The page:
The Wonderful World of Women in Data Science

My name is Erin Bugbee, and I am a Junior, concentrating in Statistics and Behavioral Decision Sciences with a specialization in Artificial Intelligence. This is my story of how the Data Science Initiative has shaped my Brown experience and future career. 

During the summer before my freshmen year, I entered the lottery for first-year seminars, and to my disappointment, I was not placed into my top choice: APMA 0110, What’s the Big Deal with Data Science?

Regardless, I fervently emailed the instructor describing my interest and attended the course until ultimately, she gave me an override code. The course was taught by Katherine Kinnaird, a Data Science Postdoctoral Fellow affiliated with the Division of Applied Mathematics. Her enthusiastic introduction to the material sparked my interest in the field, and this was only the beginning. I was absolutely inspired.

In Summer 2017, I participated in an eight-week-long research experience, [email protected], at the Institute for Computational and Experimental Research in Mathematics on Brown's campus in Providence. The program was sponsored by the Data Science Initiative and the research focus was Topological Data Analysis. The first four weeks consisted of learning the theory behind this emerging field, which approaches data analysis by considering the shape of data. The remaining four weeks involved working on a specific related research project. My project aimed to apply techniques from Topological Data Analysis to Music Information Retrieval. Specifically, the aim was to develop an algorithm to detect cover songs. My advisor was Dr. Kinnaird and my team consisted of Claire Savard, then an undergraduate at the University of Michigan and presently a Ph.D. Candidate at the University of Colorado Boulder; and Melissa McGuirl, a Ph.D. Candidate in the Division of Applied Mathematics at Brown. Together, we achieved highly promising results.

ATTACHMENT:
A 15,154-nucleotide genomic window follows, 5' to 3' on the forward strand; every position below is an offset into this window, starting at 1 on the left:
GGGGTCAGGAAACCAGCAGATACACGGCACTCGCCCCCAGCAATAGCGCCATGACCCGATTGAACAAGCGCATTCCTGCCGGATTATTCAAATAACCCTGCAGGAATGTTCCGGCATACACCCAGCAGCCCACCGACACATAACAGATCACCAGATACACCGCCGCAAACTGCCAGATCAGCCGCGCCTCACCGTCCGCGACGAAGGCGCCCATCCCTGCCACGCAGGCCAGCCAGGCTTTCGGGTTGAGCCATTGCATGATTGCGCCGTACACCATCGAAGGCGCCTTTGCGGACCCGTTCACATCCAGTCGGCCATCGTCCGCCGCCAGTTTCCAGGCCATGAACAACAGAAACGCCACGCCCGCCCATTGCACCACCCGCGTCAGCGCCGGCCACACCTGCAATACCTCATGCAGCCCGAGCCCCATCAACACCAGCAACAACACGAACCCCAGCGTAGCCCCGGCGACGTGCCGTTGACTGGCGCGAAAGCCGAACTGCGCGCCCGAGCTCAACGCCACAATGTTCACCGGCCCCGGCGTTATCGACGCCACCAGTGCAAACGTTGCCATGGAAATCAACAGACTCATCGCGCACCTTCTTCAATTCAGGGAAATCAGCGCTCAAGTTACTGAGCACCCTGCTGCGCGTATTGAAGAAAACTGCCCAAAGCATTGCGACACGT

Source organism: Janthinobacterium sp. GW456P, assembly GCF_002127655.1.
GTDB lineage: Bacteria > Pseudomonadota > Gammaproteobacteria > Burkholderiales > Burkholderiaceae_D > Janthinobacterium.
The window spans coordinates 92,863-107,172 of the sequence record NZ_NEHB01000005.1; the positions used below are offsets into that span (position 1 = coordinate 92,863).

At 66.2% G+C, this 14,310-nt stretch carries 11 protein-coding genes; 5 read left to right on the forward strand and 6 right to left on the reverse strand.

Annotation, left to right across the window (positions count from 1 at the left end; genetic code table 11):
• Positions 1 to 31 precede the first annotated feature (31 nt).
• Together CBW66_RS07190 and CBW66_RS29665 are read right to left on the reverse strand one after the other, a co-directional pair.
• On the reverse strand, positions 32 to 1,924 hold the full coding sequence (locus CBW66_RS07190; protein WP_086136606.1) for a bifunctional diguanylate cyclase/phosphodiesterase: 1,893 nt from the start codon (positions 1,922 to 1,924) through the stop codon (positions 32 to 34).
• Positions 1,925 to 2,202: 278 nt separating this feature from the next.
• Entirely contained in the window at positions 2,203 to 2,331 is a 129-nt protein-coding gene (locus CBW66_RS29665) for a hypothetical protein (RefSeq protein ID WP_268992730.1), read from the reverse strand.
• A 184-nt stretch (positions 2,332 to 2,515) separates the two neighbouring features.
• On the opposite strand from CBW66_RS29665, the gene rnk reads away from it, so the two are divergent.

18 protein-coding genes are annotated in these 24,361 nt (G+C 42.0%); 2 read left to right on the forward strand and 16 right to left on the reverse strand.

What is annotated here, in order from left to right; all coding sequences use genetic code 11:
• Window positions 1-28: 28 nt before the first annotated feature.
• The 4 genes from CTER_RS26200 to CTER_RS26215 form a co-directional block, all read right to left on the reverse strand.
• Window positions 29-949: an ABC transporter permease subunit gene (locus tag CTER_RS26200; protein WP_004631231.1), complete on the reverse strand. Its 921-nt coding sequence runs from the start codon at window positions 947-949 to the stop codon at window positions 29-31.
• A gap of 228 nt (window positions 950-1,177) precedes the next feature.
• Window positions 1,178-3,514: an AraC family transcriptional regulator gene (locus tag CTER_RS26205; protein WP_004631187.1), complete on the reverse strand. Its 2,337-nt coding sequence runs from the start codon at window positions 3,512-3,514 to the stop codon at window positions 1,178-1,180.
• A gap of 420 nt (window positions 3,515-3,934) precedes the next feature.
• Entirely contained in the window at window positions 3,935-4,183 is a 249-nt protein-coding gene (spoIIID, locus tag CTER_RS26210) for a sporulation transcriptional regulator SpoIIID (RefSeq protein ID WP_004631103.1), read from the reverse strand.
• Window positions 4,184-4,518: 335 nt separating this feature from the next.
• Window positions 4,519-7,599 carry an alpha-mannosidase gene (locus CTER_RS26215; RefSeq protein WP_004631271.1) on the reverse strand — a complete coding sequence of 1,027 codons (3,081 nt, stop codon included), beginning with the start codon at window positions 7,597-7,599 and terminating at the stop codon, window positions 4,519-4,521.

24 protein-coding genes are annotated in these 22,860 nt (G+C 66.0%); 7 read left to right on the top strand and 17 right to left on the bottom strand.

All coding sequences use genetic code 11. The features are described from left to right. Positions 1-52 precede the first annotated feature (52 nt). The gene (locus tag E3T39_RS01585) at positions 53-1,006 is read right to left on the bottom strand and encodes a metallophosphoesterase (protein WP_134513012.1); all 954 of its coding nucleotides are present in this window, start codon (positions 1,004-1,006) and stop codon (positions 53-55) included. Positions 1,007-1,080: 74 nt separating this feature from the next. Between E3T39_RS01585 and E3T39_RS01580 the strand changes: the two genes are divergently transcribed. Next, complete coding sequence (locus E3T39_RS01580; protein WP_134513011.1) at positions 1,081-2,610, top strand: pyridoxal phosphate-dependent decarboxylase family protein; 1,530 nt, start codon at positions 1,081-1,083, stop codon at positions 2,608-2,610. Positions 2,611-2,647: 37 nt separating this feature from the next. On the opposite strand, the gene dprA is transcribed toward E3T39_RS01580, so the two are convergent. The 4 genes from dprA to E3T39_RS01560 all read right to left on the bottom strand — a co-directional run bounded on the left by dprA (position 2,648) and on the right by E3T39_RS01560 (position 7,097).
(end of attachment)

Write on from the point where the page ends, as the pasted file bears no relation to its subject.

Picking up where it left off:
That eventful summer came to a close but it was not the end of my research journey. In January, I attended the 2018 Joint Mathematics Meetings in San Diego, CA to present “Comparing Songs Using Matrix Pattern Preservation.” I won the Outstanding Poster Award, given to the top fifteen percent of posters for each category. In the Spring 2018 semester, I enrolled in DATA 0080: "Data, Ethics, and Society," taught by Professor Roger Blumberg. The course focused on the social, political, and philosophical impact of data science. Through open discussion, the liberal-arts-style seminar provoked the consideration of potential consequences of data science, challenging me to think critically about the field I'd been pursuing.

This past August, I attended the 2018 Disney Data & Analytics Conference as a recipient of the Disney Data & Analytics Women Scholarship. I first came across this scholarship in the DSI's Weekly Newsletter. The scholarship included full funding to attend the conference in Orlando, FL, networking opportunities, and presenting a poster of a project implementing statistical analysis and data science techniques. I exhibited the research sponsored by the Data Science Initiative for [email protected] As a scholarship recipient, I was recognized in front of an audience of more than 1,600 data enthusiasts from over 200 companies and universities, as well as all segments of The Walt Disney Company. Needless to say, the conference was magical.

The tour continued this past September, with the opportunity to present my first peer-reviewed paper at the International Society of Music Information Retrieval Conference in Paris, France. This opportunity was possible with financial support of ICERM and a student grant from ISMIR. At ISMIR 2018, I introduced this publication titled, “SE and SNL Diagrams: Flexible Data Structures for MIR,” in both an oral presentation and poster session. As possibly the youngest attendee and author, this conference revealed a potential future path in research and academia. I loved the exposure to the brightest minds and the newest, state-of-the-art techniques, feeling as though I can contribute to the progress and the advancement of knowledge. It is positively incredible to feel that as an undergraduate.

These extraordinary opportunities demonstrate the impact of the Data Science Initiative on my experiences at Brown. With the support of the DSI, I have found a field I am truly passionate about and have been provided with the encouragement and resources to pursue it.

I have become a researcher, a published author, and a data scientist. To me, this is the big deal with Data Science.